One late afternoon in March 2007, Sanjay Wadhwa sat at his desk transfixed by the data on his computer screen. Wadhwa was then a low-level supervisor in the Wall Street office of the U.S. Securities and Exchange Commission investigating a supposedly routine case of “cherry- picking.” The SEC had gotten a complaint that Rengan Rajaratnam, the founder of Sedna Capital Management LLC, a small hedge fund, was doling out a disproportionate share of his best trades to the beneficiaries of a “friends and family” account. It was Wadhwa’s job to figure out what was going on, Bloomberg Businessweek reports in its April 23 issue.
Anadarko Petroleum Corp. may address its dispute with BP Plc over who should pay for the biggest oil spill in U.S. history through a private proceeding intended to resolve the issue faster and more cheaply than litigation.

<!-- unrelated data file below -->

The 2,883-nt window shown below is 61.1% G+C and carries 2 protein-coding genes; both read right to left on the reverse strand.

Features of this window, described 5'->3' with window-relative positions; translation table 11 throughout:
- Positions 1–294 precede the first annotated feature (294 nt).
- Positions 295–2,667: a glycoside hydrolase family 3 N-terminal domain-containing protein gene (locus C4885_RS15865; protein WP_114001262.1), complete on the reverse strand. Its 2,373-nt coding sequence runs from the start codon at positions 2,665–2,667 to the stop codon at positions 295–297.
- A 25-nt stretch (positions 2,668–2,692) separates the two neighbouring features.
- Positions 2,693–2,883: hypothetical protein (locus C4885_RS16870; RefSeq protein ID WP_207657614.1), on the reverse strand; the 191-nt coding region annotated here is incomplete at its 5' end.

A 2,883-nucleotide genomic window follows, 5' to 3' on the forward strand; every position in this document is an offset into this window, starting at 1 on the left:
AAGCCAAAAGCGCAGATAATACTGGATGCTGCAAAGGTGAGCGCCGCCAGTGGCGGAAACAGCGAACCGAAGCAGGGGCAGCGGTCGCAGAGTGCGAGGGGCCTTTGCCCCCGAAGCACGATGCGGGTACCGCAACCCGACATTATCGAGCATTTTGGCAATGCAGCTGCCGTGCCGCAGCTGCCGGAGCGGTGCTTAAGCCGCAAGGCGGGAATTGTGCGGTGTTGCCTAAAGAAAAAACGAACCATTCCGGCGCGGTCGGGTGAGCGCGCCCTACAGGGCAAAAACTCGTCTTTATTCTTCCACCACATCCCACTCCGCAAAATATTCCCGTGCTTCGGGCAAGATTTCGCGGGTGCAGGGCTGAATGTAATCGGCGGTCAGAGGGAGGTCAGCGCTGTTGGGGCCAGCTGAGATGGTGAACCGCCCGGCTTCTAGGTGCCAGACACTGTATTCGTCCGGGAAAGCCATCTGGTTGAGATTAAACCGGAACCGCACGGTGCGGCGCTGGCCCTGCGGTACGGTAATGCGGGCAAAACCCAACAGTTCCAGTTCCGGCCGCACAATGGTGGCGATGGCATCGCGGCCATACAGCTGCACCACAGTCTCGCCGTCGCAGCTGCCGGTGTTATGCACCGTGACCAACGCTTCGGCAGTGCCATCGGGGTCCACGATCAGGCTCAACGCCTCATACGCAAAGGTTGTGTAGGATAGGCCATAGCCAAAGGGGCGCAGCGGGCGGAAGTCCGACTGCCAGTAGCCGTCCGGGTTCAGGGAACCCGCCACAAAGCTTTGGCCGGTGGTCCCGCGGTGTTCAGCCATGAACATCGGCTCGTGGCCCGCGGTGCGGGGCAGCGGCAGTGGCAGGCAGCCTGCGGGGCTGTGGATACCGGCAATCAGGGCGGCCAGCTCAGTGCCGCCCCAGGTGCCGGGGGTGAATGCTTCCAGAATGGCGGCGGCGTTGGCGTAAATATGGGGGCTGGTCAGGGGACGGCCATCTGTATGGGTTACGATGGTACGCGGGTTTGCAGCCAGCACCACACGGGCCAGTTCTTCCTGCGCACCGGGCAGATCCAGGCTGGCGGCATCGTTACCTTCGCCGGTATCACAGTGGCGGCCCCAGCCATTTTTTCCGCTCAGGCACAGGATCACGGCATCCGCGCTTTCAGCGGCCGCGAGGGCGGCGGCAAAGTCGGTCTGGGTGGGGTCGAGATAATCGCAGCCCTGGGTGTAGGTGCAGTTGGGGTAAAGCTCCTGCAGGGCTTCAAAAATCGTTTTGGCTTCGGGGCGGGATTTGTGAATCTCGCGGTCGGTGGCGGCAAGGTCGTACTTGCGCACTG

For Americans, the foreclosure crisis has wiped out fortunes, bringing destitution and homelessness. For Florida attorney David J. Stern , it has brought mansions, a Bugatti sports car and a luxury yacht.
A Texas state judge is promoting his recent decisions favoring a gas driller in its dispute with a local landowner as part of his election campaign, a move some legal scholars say may violate state judicial ethics rules.
Fliers distributed at the Texas Republican convention last month depict Democrat Steve Mostyn in a menacing sketch, asking why he’s trying to “infiltrate” their party. A companion website, largely financed by rival Bob Perry, warns of Mostyn’s “invisible hand” in state politics.
Anadarko Petroleum Corp. , the Texas oil company that owns 25 percent of the damaged well pouring crude into the Gulf of Mexico, said BP Plc , the well’s operator, should pay the costs from the disaster because of the reckless and unsafe way it drilled at the site.